Day trips from Anchorage, AK in August?
Replies: 9 - Last Post: Jun 2, 2012 6:40 AM Last Post By: trekker502
May 28, 2012 5:40 PM
Day trips from Anchorage, AK in August?I've never posted anything on a forum before so this is kind of exciting! I'm going to be traveling to Anchorage, AK with my boyfriend for a week sometime in August. We plan to rent a car for the whole week and use that as our main way of travel (I don't mind putting my feet to good use while I'm there either). We're on a somewhat limited budget so we'll be lodging in Anchorage the entire week. I planned on making a day trip to the Denali Zip line tours in Talkeetna, hopefully still allowing time to go into Denali National Park and do some hiking or roaming. Is that be a practical day trip or am I getting in way over my head? I went on a cruise that stopped in Skagway, Ketchikan and Juneau a couple years back but this time I wanted to get more in depth. I prefer site seeing as ''the locals'' do rather than large over packed extra touristy excursion type tours. Does anyone have any suggestions on good day trips out of Anchorage?? I don't mind driving an hour or two for a full days worth of activity. I've found a myriad of tours online but like I said, we're on a limited budget so I would prefer my own self guided tour at the expense of numerous hours spent researching online. My main goals would probably be to see some glaciers, I've even considered a glacier hike if I can find one at the right price, seeing some bears, moose, and orca's? I appreciate any suggestion you guys have!
May 28, 2012 6:57 PM
1Welcome to TT!
I dont' quite understand your reasoning for basing out of Anchorage - do you have a place to stay with friends or family? If not, and you'll be staying in a hotel or hostel, what is keeping you from booking accommodations in several different places for the week of your stay? Less expensive options are available in many places - for example, camping, cabin stay, hostels.
The day trip idea is ok in theory but the particular travels you describe are not doable in a day. For example, the drive alone from Anchorage to the entrance to Denali National Park takes about 4 hrs one way. Anchorage to Talkeetna is about 2.5 hrs one way. Googlemaps isn't always accurate but it will give you a rough idea of driving distances and times. Aside from a few stretches near Anchorage, highways here are one lane in each direction so if you get behind a slow vehicle it can take a while to pass. Road construction is also a given in summer and that can cause delays.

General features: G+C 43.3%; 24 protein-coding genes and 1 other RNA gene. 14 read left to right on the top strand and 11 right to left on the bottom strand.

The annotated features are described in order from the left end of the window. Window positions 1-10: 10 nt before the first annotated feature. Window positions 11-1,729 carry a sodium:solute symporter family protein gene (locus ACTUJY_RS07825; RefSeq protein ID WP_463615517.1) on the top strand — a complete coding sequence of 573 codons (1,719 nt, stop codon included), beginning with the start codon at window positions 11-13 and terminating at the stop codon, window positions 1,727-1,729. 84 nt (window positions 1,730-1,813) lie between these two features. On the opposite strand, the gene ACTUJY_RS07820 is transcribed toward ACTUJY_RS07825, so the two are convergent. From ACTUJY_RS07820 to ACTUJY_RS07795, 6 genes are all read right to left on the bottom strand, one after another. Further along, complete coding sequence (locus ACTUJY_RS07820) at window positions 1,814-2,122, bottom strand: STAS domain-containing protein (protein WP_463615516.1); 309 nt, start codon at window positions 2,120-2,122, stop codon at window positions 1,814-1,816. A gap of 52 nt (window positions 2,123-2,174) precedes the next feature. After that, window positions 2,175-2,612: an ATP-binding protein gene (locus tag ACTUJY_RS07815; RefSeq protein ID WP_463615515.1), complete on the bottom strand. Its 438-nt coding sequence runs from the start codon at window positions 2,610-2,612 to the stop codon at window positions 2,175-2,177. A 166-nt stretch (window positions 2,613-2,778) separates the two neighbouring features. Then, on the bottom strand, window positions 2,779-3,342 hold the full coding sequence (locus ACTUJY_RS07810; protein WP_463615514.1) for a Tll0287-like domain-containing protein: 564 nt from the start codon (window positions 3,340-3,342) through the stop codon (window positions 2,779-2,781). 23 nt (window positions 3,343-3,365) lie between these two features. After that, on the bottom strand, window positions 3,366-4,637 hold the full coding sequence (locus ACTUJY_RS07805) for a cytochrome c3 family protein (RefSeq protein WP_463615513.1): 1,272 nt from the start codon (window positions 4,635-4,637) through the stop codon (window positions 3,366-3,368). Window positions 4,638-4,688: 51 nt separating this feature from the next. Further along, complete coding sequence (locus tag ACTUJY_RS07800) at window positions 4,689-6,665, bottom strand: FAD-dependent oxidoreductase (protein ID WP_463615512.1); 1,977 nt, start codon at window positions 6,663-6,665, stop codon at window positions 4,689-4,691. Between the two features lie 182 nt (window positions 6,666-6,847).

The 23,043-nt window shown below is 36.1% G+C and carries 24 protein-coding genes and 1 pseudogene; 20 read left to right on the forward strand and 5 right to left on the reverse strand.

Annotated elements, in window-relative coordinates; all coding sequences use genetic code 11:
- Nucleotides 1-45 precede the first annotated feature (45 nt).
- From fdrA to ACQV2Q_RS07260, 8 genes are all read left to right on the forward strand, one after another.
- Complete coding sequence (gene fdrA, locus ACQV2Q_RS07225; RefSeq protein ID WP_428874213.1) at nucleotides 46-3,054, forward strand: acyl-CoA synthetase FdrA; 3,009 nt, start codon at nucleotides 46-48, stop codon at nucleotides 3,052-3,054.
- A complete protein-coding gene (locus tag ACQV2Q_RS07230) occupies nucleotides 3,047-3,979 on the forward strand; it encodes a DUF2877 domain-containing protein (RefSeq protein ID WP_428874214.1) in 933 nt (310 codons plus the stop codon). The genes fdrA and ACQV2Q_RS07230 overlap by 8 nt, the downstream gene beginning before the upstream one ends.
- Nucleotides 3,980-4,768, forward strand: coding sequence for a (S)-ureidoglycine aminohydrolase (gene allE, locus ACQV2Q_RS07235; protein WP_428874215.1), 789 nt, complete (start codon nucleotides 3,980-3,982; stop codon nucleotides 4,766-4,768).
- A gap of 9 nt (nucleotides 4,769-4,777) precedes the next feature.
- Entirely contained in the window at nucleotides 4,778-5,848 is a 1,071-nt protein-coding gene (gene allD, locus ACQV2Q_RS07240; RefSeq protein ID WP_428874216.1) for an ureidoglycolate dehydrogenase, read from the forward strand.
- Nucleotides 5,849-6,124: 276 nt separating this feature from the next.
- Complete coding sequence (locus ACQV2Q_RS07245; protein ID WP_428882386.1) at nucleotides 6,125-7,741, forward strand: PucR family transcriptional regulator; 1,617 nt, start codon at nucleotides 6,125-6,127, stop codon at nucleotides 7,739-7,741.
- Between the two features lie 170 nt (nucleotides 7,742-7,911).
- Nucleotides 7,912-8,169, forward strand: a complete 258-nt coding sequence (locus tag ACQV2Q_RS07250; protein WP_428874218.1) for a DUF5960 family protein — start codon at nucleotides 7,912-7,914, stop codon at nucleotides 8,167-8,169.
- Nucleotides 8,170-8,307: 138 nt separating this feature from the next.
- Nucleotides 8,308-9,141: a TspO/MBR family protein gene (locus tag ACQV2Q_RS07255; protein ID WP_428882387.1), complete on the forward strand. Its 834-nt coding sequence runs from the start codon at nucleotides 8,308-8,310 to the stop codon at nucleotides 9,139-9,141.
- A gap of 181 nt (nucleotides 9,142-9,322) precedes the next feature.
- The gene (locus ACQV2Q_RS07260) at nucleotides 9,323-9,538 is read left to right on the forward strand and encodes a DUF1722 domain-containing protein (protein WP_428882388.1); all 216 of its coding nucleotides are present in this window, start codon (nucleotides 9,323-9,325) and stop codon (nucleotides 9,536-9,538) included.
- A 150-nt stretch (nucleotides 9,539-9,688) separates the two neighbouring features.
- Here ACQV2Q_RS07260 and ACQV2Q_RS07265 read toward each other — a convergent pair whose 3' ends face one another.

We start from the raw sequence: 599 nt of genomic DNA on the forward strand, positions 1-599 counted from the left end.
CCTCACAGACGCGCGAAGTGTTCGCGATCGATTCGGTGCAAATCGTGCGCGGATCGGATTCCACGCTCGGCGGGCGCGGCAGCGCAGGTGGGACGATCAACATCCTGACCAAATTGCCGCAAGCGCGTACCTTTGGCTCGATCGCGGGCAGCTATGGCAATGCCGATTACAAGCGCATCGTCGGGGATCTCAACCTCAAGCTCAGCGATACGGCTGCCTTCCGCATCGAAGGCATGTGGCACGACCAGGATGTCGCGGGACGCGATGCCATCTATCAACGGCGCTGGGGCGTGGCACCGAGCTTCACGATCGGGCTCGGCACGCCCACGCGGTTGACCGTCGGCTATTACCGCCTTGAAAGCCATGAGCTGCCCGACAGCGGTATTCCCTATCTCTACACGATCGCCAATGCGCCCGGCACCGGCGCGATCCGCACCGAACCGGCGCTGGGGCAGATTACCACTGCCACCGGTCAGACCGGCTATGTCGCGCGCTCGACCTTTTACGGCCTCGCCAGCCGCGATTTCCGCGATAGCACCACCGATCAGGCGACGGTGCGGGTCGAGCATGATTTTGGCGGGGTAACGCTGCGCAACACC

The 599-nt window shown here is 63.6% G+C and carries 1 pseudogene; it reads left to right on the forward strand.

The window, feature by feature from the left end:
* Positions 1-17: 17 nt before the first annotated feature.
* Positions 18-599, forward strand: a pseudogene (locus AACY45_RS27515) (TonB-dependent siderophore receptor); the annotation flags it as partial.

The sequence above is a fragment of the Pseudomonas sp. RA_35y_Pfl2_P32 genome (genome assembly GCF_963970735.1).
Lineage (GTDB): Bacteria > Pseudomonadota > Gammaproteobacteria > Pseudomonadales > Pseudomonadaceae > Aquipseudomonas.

Can you describe what you like to do so we can make suggestions for you? sounds like you enjoy the outdoors but do you like to fish, visit museums, tour historic areas, bicycle...? Lots of hiking in the mountains on the east side of town and off the Seward Highway towards Girdwood.
You are likely to see moose around Anchorage, especially on the trails and near the airport area. Bears have been sighted this month in hiking areas in the Chugach Mountains on the east side of town. A friend that lives over that way tells me he had a black bear in his yard two days ago. You won't see orcas in this area but every so often belugas are sighted in Turnagain Arm, near Anchorage.
BTW, there are a few companies that rent bikes in downtown Anchorage and there is a very good trail system for touring town. Tons of locals use the trails all the time for walking and biking. One of my favorites is the Tony Knowles Coastal Trail which has great scenery and begins downtown. It goes all the way to the airport and beyond. I would say the nearest glacier hike to Anchorage would be Matanuska Glacier off of the Glenn Highway (you might want to check out this site - though I have to say it's not an endorsement as I know nothing about the operation. Looks like they have a zipline too. http://www.micaguides.com/). Matanuska Glacier is about 1 hr and 40 minutes from Anchorage, one way, barring any construction.
May 28, 2012 8:06 PM
2Crazy idea. A day trip to Denali is not gonna be fun... as stated, it's AT LEAST four hours each way, and to get to the really good stuff in the park you need to add on another 2-3 hour bus ride each way. So yeah, not a lot of time for hiking and exploring. A much better idea is to spend 3-4 nights at Denali and a night at Talkeetna, in addition to your time in Anchorage.
For glaciers, your best bet is Seward (2 hrs from ANC) to hike the Exit Glacier / Harding Icefield trails.
May 28, 2012 8:31 PM
3ah, yes, Exit Glacier and the Harding Ice Field. why didn't i think of that?! very good, much closer, and no need for a guide.
May 28, 2012 8:35 PM
4Some of the hostels do have private rooms for couples. Check http://www.AlaskaHostels.com for a list of the hostels in Alaska with their web addresses.